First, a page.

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RICHLAND CENTER

"Do not be so busy being important that you forget how important you are," said Don Mielke, an avid dairy producer, father of five children and grandfather to 10.

Miekle was the keynote speaker at the annual meeting of the Scenic Central Dairy Cooperative in Richland Center last week.

Mielke has made 25 trips to 12 different countries to help cattle producers learn better techniques for raising their animals. One of the things he taught producers in developing countries was the specialty of artificial insemination.

In successive trips to several countries, including the war-ravaged Uganda in the wake of despotic leader Idi Amin's reign, Mielke said he saw the value of dairy cattle genetics to the families who depended on those animals. Though it's not the same these days for Wisconsin dairy producers, he urged them not to skimp on the genetics of their dairy cattle.

"Breeding is not an expense," he said. "It's an investment. I'm trying to advise you not to skimp on it. Please do not skimp on breeding because that's your future."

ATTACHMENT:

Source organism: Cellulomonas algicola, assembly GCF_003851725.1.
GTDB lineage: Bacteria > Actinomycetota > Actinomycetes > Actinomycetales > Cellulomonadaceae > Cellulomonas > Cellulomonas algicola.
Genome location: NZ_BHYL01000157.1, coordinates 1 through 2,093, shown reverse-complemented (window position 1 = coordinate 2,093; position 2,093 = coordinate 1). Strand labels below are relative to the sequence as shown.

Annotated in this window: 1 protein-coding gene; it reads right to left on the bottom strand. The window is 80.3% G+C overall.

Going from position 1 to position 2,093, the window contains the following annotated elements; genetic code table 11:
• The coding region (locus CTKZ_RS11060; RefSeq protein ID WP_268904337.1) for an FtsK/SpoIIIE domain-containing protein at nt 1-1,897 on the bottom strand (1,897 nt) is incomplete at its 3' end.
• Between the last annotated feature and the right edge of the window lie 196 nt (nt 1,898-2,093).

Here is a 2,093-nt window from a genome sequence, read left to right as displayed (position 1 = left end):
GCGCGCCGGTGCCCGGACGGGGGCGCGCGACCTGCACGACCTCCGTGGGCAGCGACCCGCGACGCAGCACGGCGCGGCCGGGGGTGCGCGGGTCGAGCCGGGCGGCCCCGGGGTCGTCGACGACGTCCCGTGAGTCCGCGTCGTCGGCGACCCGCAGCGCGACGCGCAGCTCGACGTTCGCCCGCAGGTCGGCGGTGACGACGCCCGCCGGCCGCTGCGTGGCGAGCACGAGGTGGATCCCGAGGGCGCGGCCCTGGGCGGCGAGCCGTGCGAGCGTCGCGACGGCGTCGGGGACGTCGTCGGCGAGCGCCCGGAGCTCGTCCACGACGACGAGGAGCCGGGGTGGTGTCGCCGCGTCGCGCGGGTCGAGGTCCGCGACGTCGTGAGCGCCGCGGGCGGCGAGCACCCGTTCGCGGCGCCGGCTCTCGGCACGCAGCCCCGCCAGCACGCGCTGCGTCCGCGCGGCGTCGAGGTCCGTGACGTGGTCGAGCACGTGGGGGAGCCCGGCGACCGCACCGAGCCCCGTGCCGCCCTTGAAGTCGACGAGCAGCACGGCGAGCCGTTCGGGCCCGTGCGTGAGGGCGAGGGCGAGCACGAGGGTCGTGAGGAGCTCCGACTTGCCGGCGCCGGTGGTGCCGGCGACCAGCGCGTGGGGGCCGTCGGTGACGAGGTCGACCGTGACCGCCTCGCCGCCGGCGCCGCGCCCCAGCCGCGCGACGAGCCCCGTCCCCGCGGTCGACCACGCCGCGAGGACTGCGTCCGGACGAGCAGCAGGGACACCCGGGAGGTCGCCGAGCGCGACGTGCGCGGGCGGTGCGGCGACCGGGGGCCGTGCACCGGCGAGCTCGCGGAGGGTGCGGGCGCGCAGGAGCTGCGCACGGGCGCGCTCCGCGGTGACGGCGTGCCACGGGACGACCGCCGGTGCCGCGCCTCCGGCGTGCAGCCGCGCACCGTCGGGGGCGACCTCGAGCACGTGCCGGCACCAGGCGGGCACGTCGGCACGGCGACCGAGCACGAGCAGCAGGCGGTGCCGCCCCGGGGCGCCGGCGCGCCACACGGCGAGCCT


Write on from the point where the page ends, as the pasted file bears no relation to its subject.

Mr. Holstein

Mielke, who was once known as "Mr. Holstein" for the top animals in that breed that his herd produced, is now as well known for his Jerseys. The 45-cow Jersey herd, housed on the farm where he grew up, is second in the nation in butterfat production and 11th in protein production in the United States.

Mielke first gained an appreciation for the smaller, brown cows in 1999, when he was on a teaching assignment on a large California farm noted for its registered Holsteins. "It was 112 degrees that day and I was teaching in a room over the parlor. With that heat I noticed they were picking up a lot of dead cows."

On a similarly hot day he was on a 500-cow Jersey operation nearby. "I had always been kind of fascinated by Jerseys and when I looked at that herd that day I saw no panting, no saliva, no dead cows and to top it all off they were showing signs of being in heat."